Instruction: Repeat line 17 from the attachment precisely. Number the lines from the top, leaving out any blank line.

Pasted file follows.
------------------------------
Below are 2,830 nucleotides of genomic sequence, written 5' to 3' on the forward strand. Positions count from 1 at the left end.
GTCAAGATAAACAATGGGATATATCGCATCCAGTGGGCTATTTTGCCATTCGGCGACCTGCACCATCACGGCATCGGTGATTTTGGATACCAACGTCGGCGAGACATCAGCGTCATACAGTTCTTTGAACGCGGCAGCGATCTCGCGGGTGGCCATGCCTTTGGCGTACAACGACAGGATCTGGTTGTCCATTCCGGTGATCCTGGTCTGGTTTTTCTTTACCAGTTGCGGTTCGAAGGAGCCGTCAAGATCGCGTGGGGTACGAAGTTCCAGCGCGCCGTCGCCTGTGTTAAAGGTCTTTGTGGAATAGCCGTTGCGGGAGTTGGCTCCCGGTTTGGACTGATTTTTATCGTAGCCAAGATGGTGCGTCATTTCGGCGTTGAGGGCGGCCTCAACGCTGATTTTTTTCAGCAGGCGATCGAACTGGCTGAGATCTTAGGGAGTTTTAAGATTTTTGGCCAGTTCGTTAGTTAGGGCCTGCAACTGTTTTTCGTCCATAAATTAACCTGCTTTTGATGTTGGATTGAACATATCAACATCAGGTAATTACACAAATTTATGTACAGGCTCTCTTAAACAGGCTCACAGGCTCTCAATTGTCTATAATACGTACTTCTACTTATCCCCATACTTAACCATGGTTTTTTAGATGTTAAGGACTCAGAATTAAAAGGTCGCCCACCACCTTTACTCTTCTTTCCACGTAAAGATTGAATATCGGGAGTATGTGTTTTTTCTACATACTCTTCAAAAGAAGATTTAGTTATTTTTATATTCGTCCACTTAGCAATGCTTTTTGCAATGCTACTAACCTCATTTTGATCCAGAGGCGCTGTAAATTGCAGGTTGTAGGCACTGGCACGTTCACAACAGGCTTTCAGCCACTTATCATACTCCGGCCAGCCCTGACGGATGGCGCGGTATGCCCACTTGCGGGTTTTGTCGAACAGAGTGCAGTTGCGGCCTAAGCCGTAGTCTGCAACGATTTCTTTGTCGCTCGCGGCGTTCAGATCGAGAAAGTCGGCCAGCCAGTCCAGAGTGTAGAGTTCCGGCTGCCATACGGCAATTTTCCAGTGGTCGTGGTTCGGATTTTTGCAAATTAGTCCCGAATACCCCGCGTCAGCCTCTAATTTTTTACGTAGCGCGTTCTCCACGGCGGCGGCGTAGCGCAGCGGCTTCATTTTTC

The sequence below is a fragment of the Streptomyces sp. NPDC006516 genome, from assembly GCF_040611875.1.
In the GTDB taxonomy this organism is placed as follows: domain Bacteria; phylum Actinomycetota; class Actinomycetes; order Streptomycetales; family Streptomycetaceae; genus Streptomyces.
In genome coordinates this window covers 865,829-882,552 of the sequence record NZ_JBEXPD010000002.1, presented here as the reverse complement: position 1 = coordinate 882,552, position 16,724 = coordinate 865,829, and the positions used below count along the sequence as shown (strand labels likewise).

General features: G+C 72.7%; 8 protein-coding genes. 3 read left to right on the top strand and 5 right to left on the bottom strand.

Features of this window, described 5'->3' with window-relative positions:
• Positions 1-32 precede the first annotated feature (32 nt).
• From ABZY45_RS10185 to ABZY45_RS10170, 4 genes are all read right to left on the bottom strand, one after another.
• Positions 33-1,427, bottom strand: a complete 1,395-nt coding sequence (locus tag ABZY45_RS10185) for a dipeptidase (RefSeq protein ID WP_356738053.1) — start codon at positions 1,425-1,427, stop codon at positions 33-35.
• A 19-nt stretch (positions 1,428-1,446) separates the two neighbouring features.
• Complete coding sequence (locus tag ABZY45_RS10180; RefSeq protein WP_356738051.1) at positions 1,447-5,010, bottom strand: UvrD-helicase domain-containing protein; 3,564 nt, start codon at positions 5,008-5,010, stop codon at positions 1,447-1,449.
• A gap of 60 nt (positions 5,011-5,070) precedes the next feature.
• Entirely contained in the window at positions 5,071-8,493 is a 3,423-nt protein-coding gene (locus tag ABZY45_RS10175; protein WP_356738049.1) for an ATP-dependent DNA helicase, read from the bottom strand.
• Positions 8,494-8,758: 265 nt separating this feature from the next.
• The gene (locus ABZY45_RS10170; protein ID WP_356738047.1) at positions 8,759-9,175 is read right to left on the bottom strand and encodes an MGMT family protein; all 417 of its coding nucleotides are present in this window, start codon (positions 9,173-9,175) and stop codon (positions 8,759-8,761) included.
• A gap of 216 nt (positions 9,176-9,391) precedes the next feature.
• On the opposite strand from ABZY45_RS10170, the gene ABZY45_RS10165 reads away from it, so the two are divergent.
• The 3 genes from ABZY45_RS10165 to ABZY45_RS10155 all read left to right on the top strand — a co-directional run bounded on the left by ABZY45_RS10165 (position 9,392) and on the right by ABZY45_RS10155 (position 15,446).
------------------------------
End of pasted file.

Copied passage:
• A gap of 216 nt (positions 9,176-9,391) precedes the next feature.